This subject is vast and may take some time to cover. If you think you are going to get some magical combination of super foods that will turn you into a super freak over night, then think again. This blog is here to give you the basics about nutrition, along with some reference material so you can make your own informed decision.
Ok so we need food to survive. It gives us the ability to function. It fuels our locomotion and aids the growth and repair of our bodies.
The old cliche you are what you eat rings true. Food is the building block of life. To help understand exactly how and why this is so, lets have a quick look at the basic organisation of life.
Very simply: chemical builds cells, cell builds tissue, tissues builds organs, organ builds system and systems build the human body.
For example: Protein – Actin – Muscle Fibers – Muscles – Muscular System – The Human Body.
Macronutrients are used within the human body for structure, function and fuel. Micronutrients also aid structure but have properties that aid the release of energy from macronutrients.
1 gram of CHO = 4 cals
1 gram of Protein = 4 cals
1 gram of Fat = 9 cals
1 gram of Alcohol = 7 cals
So let’s take a look at macronutrients, what they do and how we utilise them.
(CHO) is digested in the body in a variety of ways. Ultimately it is directed to the liver, muscles, or used as a fuel. Some glucose may enter adipose tissue, this is where it will be converted into fat.
All carbohydrates are made of a molecule called saccharides. They fall into 3 sub headings.
• Simple CHO aka Sugar
• Complex CHO aka Starch
• NSP (Non starch polysaccharides) aka Fibre
In brief, protein provides 3 functions
• Structural : Forming the framework of components in the body
• Homeostatic : Maintaining balance within the human body regulating chemical responses.
• Fuel : Not the main source of energy, but when required can be converted to ATP (adenosine triphosphate)
Lipids (Fats and Oils)
At room temperature liquids are oils and solids are fat. They are an essential component to the human diet and have a vast number of roles within the human body:
• They form all cell membranes
• They are responsible for the structure of the CNS (central nervous system)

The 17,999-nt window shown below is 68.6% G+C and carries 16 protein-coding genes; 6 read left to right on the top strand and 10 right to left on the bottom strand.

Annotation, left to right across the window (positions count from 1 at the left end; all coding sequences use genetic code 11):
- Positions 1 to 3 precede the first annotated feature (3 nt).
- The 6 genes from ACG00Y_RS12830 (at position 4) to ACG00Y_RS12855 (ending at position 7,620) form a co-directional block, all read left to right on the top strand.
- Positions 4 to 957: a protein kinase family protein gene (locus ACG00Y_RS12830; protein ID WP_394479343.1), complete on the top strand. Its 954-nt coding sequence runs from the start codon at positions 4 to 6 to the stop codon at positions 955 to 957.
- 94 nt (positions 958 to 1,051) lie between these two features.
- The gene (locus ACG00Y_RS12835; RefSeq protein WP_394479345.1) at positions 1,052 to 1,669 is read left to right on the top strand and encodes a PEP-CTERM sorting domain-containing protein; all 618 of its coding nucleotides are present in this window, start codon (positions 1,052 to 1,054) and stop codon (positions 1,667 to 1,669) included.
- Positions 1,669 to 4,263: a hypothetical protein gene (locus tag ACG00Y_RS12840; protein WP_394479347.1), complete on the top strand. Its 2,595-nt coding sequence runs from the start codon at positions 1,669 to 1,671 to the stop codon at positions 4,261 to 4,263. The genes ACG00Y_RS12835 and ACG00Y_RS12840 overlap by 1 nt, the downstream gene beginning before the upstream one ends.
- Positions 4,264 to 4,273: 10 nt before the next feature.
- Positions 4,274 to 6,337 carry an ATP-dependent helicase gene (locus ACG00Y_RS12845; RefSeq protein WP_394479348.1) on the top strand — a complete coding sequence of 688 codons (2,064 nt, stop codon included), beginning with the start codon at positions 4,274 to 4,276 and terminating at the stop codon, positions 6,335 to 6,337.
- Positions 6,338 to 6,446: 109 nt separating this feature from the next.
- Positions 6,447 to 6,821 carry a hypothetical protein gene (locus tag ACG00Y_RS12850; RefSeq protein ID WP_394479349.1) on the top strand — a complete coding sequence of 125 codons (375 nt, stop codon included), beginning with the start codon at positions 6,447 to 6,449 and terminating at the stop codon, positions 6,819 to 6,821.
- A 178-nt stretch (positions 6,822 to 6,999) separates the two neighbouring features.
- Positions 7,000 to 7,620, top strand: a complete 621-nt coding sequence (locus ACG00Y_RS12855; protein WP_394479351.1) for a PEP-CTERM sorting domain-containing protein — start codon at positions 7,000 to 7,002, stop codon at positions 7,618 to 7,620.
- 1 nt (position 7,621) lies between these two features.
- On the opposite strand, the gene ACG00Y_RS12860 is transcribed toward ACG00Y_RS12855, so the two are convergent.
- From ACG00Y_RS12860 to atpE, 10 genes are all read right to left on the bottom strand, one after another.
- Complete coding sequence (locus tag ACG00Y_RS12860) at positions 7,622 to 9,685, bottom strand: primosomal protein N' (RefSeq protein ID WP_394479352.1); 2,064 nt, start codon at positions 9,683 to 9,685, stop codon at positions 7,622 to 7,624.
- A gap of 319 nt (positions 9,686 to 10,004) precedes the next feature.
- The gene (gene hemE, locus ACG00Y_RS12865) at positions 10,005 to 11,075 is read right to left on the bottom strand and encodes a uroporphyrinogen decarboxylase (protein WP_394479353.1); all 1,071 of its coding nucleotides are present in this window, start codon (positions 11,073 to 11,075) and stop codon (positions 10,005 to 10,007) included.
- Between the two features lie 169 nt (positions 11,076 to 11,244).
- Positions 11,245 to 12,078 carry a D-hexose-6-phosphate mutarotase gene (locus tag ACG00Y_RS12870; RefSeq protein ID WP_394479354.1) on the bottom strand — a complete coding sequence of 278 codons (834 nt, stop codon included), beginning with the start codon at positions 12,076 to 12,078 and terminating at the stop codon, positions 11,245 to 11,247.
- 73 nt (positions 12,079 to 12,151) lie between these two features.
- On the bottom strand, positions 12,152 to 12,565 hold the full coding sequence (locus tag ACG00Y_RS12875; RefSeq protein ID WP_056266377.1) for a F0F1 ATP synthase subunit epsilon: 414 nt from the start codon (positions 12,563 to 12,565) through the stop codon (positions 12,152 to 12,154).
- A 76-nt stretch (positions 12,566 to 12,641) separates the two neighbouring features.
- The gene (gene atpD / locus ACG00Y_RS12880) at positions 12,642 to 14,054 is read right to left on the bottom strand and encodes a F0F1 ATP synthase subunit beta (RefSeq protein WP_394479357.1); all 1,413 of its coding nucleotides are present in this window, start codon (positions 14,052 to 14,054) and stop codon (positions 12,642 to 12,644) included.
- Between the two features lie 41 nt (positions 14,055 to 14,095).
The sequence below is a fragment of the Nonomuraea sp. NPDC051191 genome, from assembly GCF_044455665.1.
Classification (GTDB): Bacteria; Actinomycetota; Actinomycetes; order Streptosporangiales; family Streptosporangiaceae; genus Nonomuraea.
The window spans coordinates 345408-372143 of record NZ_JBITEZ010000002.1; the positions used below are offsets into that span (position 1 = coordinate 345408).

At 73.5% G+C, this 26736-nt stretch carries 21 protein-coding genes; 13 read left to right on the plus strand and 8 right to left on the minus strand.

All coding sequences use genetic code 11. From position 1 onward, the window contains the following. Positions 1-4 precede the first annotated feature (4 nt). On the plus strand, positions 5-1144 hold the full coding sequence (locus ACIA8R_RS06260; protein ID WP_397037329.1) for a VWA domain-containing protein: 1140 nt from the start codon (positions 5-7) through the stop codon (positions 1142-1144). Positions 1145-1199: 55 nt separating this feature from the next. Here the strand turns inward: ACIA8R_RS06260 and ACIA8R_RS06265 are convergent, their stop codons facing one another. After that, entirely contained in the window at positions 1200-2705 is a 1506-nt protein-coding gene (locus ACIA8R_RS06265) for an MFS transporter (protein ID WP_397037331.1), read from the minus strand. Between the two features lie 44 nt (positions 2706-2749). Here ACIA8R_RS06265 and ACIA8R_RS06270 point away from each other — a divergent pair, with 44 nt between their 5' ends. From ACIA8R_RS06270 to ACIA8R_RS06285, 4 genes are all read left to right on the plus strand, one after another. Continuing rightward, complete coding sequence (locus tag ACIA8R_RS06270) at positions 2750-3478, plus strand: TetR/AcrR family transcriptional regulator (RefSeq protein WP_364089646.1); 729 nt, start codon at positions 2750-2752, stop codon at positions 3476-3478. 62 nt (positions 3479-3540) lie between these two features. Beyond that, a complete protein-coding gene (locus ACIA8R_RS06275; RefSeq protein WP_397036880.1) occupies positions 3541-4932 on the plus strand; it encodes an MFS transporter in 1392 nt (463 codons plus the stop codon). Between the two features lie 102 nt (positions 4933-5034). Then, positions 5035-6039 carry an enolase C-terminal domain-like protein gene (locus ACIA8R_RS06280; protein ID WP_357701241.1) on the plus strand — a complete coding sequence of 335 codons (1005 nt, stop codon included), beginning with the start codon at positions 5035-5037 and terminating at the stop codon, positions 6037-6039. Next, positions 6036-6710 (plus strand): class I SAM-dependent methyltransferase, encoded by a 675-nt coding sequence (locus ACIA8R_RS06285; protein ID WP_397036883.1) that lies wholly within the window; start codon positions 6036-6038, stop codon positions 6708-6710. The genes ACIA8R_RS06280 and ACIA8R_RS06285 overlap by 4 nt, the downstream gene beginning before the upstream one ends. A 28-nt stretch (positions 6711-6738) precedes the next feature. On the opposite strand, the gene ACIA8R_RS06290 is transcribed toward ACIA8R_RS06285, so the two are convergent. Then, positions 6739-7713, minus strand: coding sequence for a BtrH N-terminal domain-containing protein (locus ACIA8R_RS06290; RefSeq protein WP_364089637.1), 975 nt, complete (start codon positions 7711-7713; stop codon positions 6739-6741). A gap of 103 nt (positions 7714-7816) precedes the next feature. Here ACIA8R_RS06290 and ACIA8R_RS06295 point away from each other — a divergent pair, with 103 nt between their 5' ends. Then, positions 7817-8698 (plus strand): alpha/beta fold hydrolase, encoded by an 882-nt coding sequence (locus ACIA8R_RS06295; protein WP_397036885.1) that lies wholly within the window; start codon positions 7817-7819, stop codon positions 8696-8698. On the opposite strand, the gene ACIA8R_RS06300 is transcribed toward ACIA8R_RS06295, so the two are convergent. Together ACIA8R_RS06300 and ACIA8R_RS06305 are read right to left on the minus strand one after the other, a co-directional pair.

• Synthesise hormones and reproduction
• Regulate enzymes
• Protect internal organs
• A fuel source for oxidative energy system
• Uptake of Calcium for bone formation
I have tried to keep this first blog as simple as possible, but equally give you all the relevant information and understanding of what does what.
So I finally got there filmed this over a month or so ago. Reached my first target of lifting 2.5 x bw
It’s getting there. Very close to 2.5 x bw. We are currently at 2.35 x bw with 210kg. So back to the dungeon with my 5×5. Good old fashioned power lifting.
In fact it seems that I got more energetic toward the end of the fight. I made a few mistakes, but from watching this video I know what I need to do to improve my game. My physical conditioning is pretty much spot on. I am plenty strong enough, very fast and seem to move pretty well. That’s not say that these areas can’t and won’t be improve. I think my biggest problem on the day was mental. Delroy is a very tough opponent so my mind needed to be sharp and focus.
I was a little bit too concerned about the fact that I had left my belt at home and that I had borrowed one. This took me out of my zone. Also not having a corner threw me somewhat. I am not making excuses I am just highlighting the fact that the mind is a very powerful tool and when training or fighting you need to make sure you are in the right frame of mind to maximise your potential.
So it’s been just over a month since we started TUFF TUESDAYS and TUFF THURSDAY at Bjj School. The idea was to give the Bjj school squad a bit of an extra edge and not to take anything away from there skill set. Bjj school has some of the most skillful fighters I have ever had the pleasure of meeting. So what if we made them stronger and faster with lots more gas in the tank. Two fighter can be as skillful as one another, but it is my opinion that you can beat your opponent if you have the ability to out work other fighters and have mental toughness. Both these attributes come with working hard in the gym as well as in the do jo.
It’s fair to say that the Bjj calender is pretty random we have a few regular tournaments but fighter don’t generally know when they will be competing. So using a liner approach to program design is probably not the best. Having spoken to other strength and conditioning guys ( Johnathan Lewis, Andy Marshall, Cj Swaby, Martin Rooney) and reading several books ( Mel Siff -Supertraining, Ross Enamait-Full Throttle Conditioning and Martin Rooney-Ultimate Warrior workouts) I decided to adopt the Conjugate Sequence System.
Conjugate Sequence System.
In the training of highly qualified athletes it always becomes necessary to raise the developmental level of any of the basic qualities of the motor systems which may be limiting improvement of the specific motor abilities. A logical solution would appear to be the introduction of a particular means capable of eliminating this insufficiency. However, this measure, which displays a very low probability of transferring specific motor abilities to the given sporting activity, is not very affective. If a specially sequenced system know as the conjugate sequence system is regularly used in training, then the likelihood that such situations will arise will be minimised and the situation will rapidly improve. (Verkhoshansky 1978)
more to follow…………
I am very proud to be one of the Stars team have a look here to see what it’s all about.